We also measure the frequency of adjournments. I know that the Chief Justice has begun to visit various court divisions in Northern Ireland and has been having conversations with the judiciary about the frequency of adjournments and the ability of the courts to demonstrate their compliance with the timescales that he has set for the completion of cases. The Chief Justice is paying real attention to that issue. As the Committee will understand, it is difficult for the administration of the court to have a direct influence over something that is essetnailly a matter of judicial discretion. Whether or not a case goes ahead or an adjournment is granted is a matter of judicial discretion.

Mr Bell:

I will not labour that point. We can save it for next week. Individuals in court often say: “I have not got the papers for this. May I have an adjournment for a month?” Surely, the Courts and Tribunals Service is responsible for providing those papers?

Mr Lavery:

That type of situation arises more during interaction between the Public Prosecution Service and a legal representative. I am pretty confident that few cases get adjourned because the judge has not got the papers. You talked about the youth justice system. That is one of the most important areas, and any delay there is particularly unfortunate. A report by the Criminal Justice Inspection in 2006, to which I referred earlier, was particularly concerned about such delays. We have been paying attention to that. We have established teams of case progression officers in the court offices whose job it is to try to co-ordinate the readiness of cases. Issues such as the availability of witnesses can often have an impact on whether a case goes ahead. Case progression officers at each court centre interact with defence lawyers, the police and the Public Prosecution Service to ensure that a case is ready to go ahead when it is listed to do so. Officers at the Youth Court also interact with the Youth Justice Agency in that regard. We have not cracked that just yet, but it is an important demonstration of the need for interagency working.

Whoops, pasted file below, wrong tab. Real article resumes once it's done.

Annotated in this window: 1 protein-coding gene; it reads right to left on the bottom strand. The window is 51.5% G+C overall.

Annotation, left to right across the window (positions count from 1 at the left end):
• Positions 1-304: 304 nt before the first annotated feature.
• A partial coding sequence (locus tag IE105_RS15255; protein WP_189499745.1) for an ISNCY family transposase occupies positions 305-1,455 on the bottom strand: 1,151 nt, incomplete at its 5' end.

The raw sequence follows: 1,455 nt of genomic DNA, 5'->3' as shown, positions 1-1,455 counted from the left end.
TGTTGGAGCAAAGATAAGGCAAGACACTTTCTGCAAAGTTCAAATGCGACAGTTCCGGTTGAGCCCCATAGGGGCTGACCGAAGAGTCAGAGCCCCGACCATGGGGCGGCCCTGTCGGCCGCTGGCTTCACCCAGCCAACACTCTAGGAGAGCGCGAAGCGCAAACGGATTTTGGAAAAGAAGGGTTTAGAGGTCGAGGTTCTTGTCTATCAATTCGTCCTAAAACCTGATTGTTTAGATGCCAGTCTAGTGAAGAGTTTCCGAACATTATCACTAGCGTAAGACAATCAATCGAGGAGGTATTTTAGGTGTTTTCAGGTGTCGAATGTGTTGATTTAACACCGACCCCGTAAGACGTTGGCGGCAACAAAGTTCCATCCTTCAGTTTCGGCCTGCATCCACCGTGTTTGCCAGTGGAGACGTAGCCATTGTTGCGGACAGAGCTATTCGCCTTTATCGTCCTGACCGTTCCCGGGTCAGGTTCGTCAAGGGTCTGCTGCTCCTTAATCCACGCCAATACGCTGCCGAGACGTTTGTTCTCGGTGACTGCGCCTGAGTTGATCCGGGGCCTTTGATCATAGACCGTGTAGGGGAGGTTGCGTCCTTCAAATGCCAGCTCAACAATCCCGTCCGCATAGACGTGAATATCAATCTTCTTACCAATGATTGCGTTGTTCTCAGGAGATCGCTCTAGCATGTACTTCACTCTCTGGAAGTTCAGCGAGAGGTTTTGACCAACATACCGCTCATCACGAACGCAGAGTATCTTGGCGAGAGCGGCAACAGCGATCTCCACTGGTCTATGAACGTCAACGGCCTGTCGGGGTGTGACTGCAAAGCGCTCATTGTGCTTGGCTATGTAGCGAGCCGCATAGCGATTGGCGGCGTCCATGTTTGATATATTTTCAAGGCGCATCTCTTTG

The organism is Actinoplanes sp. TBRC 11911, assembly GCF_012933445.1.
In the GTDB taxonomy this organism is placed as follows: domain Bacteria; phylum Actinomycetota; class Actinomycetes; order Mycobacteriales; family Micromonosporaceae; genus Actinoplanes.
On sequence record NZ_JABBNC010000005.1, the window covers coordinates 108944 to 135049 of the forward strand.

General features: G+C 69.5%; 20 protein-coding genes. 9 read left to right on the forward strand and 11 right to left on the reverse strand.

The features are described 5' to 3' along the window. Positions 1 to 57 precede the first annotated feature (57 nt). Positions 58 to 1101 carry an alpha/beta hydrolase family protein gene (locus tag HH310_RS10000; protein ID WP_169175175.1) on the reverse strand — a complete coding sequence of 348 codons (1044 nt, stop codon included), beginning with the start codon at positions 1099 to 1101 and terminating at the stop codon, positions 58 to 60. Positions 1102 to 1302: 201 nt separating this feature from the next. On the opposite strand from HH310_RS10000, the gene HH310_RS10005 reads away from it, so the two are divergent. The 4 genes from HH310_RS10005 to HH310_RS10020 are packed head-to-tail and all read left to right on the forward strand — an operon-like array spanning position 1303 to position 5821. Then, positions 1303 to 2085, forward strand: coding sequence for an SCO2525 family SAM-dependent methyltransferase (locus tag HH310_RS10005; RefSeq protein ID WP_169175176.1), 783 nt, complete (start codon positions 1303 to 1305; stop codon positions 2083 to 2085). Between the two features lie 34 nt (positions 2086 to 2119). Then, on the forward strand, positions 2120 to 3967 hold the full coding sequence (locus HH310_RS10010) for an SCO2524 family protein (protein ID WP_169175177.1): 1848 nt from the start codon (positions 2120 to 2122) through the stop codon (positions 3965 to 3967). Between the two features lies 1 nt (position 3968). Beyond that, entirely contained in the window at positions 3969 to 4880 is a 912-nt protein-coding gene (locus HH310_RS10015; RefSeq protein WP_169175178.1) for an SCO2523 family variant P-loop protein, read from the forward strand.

The other point is that targets are set for the completion of cases, including Youth Court cases. However, we have found that the case of someone who is charged rather than processed by summons goes through much more quickly. We are, therefore, looking at why that happens and how we can address the apparent greater delay in summons cases.

I suspect that the courts in Northern Ireland have a tendency to cluster youth cases that involve the same young offenders. Occasionally, a young person is involved in a series of offences, and I know that in some districts there has been a trend to hear all the offender’s cases on the same date in order to deal with the offender rather than the individual cases. I would not say that that is necessarily a bad thing. However, listing cases for hearing in that way means that the first and second cases have to wait until the third is ready. Therefore, clustering cases has had some impact on the performance of the Youth Court. We are beginning to discuss whether that is the right way to list cases. There is a body in Northern Ireland called the Criminal Justice Issues Group, which recently held a workshop on Youth Courts and how they operate, and that is one of the issues that came up and that we agreed to look at further. The basic question is whether each case should be dealt with as it arises, even if a young person is involved in a series of offences, or whether those cases should be gathered together and the offender be looked at in the round.

The Chairperson:

Mr Lavery, thank you for your evidence.

Mr Lavery:

Thank you.